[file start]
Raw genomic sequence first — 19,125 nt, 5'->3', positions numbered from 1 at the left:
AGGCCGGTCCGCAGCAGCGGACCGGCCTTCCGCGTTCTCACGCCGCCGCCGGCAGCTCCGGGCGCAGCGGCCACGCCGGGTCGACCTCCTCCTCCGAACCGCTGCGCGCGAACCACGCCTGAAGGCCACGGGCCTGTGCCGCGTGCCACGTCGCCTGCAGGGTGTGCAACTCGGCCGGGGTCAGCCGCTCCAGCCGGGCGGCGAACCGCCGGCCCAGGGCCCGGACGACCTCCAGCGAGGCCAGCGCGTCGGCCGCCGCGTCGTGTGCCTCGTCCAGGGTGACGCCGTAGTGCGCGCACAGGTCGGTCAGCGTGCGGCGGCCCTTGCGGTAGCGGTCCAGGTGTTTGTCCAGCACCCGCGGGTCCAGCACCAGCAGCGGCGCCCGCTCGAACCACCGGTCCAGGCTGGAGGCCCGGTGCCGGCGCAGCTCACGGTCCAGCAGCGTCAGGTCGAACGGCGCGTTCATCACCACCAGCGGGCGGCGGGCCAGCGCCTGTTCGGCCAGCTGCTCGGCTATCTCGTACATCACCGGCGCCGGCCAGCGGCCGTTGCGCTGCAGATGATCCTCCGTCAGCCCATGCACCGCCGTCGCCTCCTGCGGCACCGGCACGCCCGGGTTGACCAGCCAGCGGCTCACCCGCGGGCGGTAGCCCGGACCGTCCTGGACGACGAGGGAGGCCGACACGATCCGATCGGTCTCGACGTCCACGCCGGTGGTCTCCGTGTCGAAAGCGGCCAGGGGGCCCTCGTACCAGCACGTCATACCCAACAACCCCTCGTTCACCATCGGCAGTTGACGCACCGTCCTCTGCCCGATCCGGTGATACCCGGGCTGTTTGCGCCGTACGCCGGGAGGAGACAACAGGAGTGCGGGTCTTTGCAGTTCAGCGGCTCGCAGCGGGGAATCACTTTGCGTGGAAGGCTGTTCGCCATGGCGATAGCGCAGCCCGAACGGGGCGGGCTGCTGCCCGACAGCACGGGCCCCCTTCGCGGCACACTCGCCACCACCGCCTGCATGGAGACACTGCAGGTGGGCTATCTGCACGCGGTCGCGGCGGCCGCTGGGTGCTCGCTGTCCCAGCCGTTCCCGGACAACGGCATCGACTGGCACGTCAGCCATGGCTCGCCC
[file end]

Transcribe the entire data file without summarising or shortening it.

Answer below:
Raw genomic sequence first — 19,125 nt, 5'->3', positions numbered from 1 at the left:
AGGCCGGTCCGCAGCAGCGGACCGGCCTTCCGCGTTCTCACGCCGCCGCCGGCAGCTCCGGGCGCAGCGGCCACGCCGGGTCGACCTCCTCCTCCGAACCGCTGCGCGCGAACCACGCCTGAAGGCCACGGGCCTGTGCCGCGTGCCACGTCGCCTGCAGGGTGTGCAACTCGGCCGGGGTCAGCCGCTCCAGCCGGGCGGCGAACCGCCGGCCCAGGGCCCGGACGACCTCCAGCGAGGCCAGCGCGTCGGCCGCCGCGTCGTGTGCCTCGTCCAGGGTGACGCCGTAGTGCGCGCACAGGTCGGTCAGCGTGCGGCGGCCCTTGCGGTAGCGGTCCAGGTGTTTGTCCAGCACCCGCGGGTCCAGCACCAGCAGCGGCGCCCGCTCGAACCACCGGTCCAGGCTGGAGGCCCGGTGCCGGCGCAGCTCACGGTCCAGCAGCGTCAGGTCGAACGGCGCGTTCATCACCACCAGCGGGCGGCGGGCCAGCGCCTGTTCGGCCAGCTGCTCGGCTATCTCGTACATCACCGGCGCCGGCCAGCGGCCGTTGCGCTGCAGATGATCCTCCGTCAGCCCATGCACCGCCGTCGCCTCCTGCGGCACCGGCACGCCCGGGTTGACCAGCCAGCGGCTCACCCGCGGGCGGTAGCCCGGACCGTCCTGGACGACGAGGGAGGCCGACACGATCCGATCGGTCTCGACGTCCACGCCGGTGGTCTCCGTGTCGAAAGCGGCCAGGGGGCCCTCGTACCAGCACGTCATACCCAACAACCCCTCGTTCACCATCGGCAGTTGACGCACCGTCCTCTGCCCGATCCGGTGATACCCGGGCTGTTTGCGCCGTACGCCGGGAGGAGACAACAGGAGTGCGGGTCTTTGCAGTTCAGCGGCTCGCAGCGGGGAATCACTTTGCGTGGAAGGCTGTTCGCCATGGCGATAGCGCAGCCCGAACGGGGCGGGCTGCTGCCCGACAGCACGGGCCCCCTTCGCGGCACACTCGCCACCACCGCCTGCATGGAGACACTGCAGGTGGGCTATCTGCACGCGGTCGCGGCGGCCGCTGGGTGCTCGCTGTCCCAGCCGTTCCCGGACAACGGCATCGACTGGCACGTCAGCCATGGCTCGCCC